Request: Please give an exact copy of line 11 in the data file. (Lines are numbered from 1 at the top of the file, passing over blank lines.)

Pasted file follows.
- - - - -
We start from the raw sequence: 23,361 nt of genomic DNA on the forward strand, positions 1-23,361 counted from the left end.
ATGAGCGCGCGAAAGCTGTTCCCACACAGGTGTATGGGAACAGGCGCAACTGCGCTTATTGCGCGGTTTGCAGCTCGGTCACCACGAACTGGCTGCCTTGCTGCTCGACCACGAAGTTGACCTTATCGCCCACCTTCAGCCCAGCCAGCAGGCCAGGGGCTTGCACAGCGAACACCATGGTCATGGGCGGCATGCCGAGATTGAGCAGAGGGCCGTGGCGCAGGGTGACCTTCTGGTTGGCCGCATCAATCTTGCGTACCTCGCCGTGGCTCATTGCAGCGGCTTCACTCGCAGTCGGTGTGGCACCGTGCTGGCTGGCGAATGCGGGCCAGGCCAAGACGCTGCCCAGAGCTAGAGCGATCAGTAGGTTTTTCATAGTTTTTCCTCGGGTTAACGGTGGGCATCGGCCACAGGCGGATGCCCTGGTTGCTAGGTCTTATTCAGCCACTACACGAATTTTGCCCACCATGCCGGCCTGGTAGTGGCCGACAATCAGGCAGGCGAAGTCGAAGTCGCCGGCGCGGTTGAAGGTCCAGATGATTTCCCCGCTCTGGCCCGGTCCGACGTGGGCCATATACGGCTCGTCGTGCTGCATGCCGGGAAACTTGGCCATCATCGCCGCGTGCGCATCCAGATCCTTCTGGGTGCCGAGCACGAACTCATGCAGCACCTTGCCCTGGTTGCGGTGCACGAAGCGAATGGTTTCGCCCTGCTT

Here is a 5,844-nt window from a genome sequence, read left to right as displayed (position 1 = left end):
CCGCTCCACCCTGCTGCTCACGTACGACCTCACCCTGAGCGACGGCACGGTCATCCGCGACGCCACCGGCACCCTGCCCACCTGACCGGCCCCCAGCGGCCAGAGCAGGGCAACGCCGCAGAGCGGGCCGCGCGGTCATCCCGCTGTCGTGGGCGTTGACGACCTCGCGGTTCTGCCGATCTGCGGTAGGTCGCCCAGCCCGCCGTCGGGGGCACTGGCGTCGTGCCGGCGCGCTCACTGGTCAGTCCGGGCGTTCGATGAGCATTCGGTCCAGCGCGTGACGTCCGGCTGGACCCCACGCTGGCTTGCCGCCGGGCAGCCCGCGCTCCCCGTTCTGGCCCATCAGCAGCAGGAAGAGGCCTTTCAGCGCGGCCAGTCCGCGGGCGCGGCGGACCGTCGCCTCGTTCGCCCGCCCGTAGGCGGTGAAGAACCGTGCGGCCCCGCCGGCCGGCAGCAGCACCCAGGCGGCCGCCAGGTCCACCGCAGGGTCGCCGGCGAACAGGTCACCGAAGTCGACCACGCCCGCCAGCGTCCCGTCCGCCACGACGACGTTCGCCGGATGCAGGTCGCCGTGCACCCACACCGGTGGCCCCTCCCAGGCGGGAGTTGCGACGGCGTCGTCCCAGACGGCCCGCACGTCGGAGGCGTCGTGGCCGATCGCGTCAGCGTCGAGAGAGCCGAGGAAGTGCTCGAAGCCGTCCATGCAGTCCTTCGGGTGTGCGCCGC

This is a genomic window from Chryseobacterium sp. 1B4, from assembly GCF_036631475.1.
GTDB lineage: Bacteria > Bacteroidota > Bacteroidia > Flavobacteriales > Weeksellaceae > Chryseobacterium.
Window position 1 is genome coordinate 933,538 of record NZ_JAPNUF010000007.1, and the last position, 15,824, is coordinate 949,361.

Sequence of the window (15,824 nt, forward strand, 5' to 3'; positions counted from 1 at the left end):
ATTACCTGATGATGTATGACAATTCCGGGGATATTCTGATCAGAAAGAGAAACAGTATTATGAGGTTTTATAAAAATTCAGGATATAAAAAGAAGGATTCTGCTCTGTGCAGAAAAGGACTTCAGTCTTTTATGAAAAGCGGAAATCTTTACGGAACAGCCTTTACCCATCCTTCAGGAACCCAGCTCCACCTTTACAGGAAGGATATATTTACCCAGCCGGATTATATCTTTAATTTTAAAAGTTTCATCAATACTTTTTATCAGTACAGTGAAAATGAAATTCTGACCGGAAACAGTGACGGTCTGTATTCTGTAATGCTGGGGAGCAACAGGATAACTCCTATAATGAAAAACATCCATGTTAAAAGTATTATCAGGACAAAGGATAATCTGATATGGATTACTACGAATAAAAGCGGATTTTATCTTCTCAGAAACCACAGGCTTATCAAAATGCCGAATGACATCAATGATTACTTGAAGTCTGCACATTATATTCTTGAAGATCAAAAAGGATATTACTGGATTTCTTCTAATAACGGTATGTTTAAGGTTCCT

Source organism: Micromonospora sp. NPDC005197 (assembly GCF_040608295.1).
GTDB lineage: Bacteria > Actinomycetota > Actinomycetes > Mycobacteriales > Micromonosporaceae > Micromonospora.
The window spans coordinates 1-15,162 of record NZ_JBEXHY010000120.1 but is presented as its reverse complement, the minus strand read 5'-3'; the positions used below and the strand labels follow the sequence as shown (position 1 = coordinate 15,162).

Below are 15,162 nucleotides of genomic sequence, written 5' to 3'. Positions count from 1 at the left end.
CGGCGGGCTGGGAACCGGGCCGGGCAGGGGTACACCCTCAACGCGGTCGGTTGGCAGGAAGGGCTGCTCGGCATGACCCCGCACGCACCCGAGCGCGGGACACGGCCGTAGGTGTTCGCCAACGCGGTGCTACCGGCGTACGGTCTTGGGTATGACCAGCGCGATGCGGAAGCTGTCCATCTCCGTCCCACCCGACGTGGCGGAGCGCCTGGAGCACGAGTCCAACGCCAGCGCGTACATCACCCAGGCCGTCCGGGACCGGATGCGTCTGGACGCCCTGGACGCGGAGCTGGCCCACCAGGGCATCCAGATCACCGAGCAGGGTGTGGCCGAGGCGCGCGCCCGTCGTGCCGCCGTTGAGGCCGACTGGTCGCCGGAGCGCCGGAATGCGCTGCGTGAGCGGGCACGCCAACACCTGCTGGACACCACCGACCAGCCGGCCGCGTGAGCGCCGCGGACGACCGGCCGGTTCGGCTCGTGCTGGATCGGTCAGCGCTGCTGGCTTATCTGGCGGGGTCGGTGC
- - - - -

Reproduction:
GTDB lineage: Bacteria > Actinomycetota > Actinomycetes > Mycobacteriales > Micromonosporaceae > Micromonospora.